[1900]
What Villaine touch'd his body, that did stab, And not for Iustice? What? Shall one of Vs, That strucke the Formost man of all this World, But for supporting Robbers: shall we now, Contaminate our fingers, with base Bribes?
[1905]
And sell the mighty space of our large Honors For so much trash, as may be grasped thus? I had rather be a Dogge, and bay the Moone, Then such a Roman.
Cassi. Brutus, baite not me,
[1910]
Ile not indure it: you forget your selfe To hedge me in. I am a Souldier, I, Older in practice, Abler then your selfe To make Conditions.
Bru. Go too: you are not Cassius. Cassi.
[1915]
I am.
Bru. I say, you are not. Cassi. Vrge me no more, I shall forget my selfe: Haue minde vpon your health: Tempt me no farther. Bru. Away slight man. Cassi.
[1920]
Is't possible?
Bru. Heare me, for I will speake. Must I giue way, and roome to your rash Choller? Shall I be frighted, when a Madman stares? Cassi. O ye Gods, ye Gods, Must I endure all this? Bru.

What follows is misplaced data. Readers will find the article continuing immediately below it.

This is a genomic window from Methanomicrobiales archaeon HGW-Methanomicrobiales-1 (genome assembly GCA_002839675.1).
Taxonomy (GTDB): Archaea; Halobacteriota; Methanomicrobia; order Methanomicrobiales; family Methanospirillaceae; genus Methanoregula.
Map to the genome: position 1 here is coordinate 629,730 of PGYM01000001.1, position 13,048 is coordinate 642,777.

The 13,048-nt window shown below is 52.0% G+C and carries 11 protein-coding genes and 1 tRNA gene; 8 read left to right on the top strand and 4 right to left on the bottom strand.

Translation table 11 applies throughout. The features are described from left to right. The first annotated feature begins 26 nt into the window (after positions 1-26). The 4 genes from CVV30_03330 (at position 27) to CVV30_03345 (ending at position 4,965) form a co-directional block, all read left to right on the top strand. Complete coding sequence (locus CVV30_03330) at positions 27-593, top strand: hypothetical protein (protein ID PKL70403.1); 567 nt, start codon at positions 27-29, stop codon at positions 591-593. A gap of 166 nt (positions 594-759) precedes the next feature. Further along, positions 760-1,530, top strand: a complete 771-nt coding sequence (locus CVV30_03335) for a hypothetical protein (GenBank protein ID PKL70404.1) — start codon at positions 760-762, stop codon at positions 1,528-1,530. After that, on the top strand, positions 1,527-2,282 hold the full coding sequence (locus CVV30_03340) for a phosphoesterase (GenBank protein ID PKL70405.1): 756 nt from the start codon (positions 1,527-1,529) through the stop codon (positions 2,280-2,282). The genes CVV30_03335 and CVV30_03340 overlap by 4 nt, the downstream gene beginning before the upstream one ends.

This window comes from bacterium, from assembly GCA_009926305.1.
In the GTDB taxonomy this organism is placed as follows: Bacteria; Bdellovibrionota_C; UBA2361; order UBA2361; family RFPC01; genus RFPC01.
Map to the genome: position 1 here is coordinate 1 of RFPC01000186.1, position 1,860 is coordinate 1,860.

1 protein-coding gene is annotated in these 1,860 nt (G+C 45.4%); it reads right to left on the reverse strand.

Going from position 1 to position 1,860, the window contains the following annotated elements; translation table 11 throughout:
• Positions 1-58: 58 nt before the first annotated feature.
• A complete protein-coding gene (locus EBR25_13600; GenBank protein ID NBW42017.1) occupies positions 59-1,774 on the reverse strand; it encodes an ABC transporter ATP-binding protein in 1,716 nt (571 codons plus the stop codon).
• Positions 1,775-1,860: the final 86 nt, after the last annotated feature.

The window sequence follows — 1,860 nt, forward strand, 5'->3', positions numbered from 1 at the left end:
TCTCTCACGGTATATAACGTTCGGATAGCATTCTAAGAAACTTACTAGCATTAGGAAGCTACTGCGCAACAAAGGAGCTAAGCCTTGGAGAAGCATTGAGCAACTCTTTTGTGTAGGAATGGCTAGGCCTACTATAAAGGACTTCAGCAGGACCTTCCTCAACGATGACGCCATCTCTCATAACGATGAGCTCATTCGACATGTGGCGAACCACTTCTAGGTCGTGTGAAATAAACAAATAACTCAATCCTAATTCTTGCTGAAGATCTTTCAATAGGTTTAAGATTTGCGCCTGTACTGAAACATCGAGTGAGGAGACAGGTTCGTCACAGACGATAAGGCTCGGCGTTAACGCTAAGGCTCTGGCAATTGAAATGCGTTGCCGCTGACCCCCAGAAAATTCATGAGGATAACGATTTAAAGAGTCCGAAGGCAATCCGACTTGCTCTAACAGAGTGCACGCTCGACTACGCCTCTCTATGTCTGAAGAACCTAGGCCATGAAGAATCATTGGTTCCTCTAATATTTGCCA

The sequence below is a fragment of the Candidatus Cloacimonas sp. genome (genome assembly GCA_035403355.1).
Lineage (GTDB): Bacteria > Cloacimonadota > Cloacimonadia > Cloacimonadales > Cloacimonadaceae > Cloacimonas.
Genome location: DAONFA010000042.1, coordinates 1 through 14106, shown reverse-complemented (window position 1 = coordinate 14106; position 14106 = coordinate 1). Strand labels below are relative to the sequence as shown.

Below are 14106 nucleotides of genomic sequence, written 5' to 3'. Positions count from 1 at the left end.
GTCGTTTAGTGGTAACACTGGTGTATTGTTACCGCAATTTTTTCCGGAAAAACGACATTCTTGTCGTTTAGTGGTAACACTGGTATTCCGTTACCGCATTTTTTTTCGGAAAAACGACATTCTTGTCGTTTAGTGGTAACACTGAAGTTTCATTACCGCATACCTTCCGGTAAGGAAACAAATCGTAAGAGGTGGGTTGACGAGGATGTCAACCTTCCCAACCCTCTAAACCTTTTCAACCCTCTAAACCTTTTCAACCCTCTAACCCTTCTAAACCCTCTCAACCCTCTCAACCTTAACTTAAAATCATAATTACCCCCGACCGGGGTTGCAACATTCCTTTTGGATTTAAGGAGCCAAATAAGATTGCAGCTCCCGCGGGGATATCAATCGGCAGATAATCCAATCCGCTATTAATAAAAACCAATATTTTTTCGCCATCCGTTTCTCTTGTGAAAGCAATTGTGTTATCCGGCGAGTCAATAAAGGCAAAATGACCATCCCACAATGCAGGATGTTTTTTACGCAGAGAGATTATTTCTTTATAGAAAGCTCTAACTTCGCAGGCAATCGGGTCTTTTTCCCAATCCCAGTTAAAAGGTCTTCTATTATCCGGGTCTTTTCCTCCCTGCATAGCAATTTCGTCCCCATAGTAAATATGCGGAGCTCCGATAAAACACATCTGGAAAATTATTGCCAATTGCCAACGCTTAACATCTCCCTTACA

[1925]
All this? I more: Fret till your proud hart break. Go shew your Slaues how Chollericke you are, And make your Bondmen tremble. Must I bouge? Must I obserue you? Must I stand and crouch Vnder your Testie Humour? By the Gods,
[1930]
You shall digest the Venom of your Spleene Though it do Split you. For, from this day forth, Ile vse you for my Mirth, yea for my Laughter When you are Waspish.
Cassi. Is it come to this? Bru.
[1935]
You say, you are a better Souldier: Let it appeare so; make your vaunting true, And it shall please me well. For mine owne part, I shall be glad to learne of Noble men.
Cass. You wrong me euery way:
[1940]
You wrong me Brutus: I saide, an Elder Souldier, not a Better. Did I say Better?
Bru. If you did, I care not. Cass. When Cæsar liu'd, he durst not thus haue mou'd (me. Brut.
[1945]
Peace, peace, you durst not so haue tempted him.